Team Syachihoko -- Iikurashi (いいくらし)


As Momoiro Clover Z’s (ももいろクローバーZ) youngest sister group, Team Syachihoko (チームしゃちほこ) delivers what must aidoru fans learned to expect from a group promoted by Stardust Promotion Agency’s 3B Junior section: quirky and over the top songs with dubious vocals.

That’s the case with “Iikurashi”, an interesting attempt that mixes aidoru pop with late 80s/early 90s style of house music (something in the lines of Madonna’s hit single “Vogue”, Black Box’s classic “Ride On Time”, or, staying in J-Pop’s domains, Perfume’s “GLITTER”). The result is an edgy song that still sounds cute. Let’s say that while the vocal lines during the verses are cute and strangely hypnotic (Team Syachihoko is good in this department, as we can see in "Ai no Chikyuusai" [愛の地球祭], their previous single, which was released in late 2013), the background arrangement just goes along between steady beats and dynamic synths.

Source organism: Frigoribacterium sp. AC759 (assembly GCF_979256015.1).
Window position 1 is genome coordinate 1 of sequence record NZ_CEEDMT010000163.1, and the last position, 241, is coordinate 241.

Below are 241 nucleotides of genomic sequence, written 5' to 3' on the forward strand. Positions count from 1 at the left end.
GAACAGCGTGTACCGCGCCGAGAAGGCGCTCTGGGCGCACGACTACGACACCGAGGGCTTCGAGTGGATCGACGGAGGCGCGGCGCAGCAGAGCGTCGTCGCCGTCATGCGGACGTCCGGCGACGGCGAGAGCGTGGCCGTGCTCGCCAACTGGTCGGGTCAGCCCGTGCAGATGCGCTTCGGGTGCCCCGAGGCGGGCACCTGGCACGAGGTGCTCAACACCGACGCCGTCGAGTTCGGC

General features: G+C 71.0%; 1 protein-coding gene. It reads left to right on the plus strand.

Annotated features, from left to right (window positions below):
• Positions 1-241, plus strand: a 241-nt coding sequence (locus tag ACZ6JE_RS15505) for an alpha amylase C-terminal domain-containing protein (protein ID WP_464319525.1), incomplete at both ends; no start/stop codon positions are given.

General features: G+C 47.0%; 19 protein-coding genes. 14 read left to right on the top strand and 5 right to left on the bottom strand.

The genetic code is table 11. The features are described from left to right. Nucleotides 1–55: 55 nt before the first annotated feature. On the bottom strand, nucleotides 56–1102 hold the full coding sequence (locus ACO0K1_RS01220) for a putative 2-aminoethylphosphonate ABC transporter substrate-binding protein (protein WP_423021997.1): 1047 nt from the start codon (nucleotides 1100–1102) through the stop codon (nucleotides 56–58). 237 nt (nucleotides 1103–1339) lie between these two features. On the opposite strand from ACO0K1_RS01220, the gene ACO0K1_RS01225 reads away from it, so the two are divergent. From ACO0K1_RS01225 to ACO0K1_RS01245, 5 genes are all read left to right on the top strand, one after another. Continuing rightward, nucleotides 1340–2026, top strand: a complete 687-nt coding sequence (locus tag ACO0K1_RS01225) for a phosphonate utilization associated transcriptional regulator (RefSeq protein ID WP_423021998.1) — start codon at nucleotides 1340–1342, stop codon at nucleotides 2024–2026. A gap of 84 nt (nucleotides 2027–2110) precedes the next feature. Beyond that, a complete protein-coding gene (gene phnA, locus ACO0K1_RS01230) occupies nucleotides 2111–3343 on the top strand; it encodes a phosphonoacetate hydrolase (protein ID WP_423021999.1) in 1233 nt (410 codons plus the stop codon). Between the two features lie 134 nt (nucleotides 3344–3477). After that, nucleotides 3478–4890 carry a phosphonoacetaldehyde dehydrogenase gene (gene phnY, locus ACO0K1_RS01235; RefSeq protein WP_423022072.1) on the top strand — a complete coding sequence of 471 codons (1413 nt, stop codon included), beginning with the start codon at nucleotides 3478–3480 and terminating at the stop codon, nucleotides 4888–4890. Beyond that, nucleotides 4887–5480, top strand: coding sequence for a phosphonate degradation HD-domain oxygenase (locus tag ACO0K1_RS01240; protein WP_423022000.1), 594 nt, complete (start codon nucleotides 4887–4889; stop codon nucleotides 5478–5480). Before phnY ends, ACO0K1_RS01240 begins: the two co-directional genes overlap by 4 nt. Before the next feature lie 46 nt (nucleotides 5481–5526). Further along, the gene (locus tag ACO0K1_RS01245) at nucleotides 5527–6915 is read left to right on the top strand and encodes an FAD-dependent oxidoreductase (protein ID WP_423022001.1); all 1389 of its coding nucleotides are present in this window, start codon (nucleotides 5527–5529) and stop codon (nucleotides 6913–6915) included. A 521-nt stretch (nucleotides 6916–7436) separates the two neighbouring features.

Based on the pop music standards, “Iikurashi” is a fairly long song with its six and a half minutes, something that made me remember of the extended and 12’’ singles that were around mostly during the mid-to-late 70s, 80s and early 90s. In “Iikurashi’s” case, it’s never a boring or very linear song, thanks to a cute rap interlude and some instrumental buildups. The vocals can be considered a weak point, but an aidoru listener is more than used to rough and endless out of tone notes.

To finish, I found quite educational to post this amazing video of SynthMania, an YouTube channel that I like very much. In this video, he shows how a typical Italo house song of the early 90s was created. Enjoy!


“Iikurashi” was released in May 2014 and reached #2 on the Oricon charts, selling 34,830 copies in its first week. Lyrics were written by Mochiishiriri (もちいしりり), while music and arrangement were done by Tetsuto Yoshida (吉田哲人).

Hiroshi Sato featuring Wendy Matthews -- I Can't Wait


Ahhhh....a mellow glass of brandy for the ears and soul. "I Can't Wait" is another track from Hiroshi Sato's(佐藤博)wonderfully comfortable album, "Awakening" (1982) that I wrote about a little over a year ago. Wendy Matthews once again adds her lovely pipes to Sato's vocals and keyboards to create this slow and dusky ballad which fits it hand-in-glove with the rest of the album.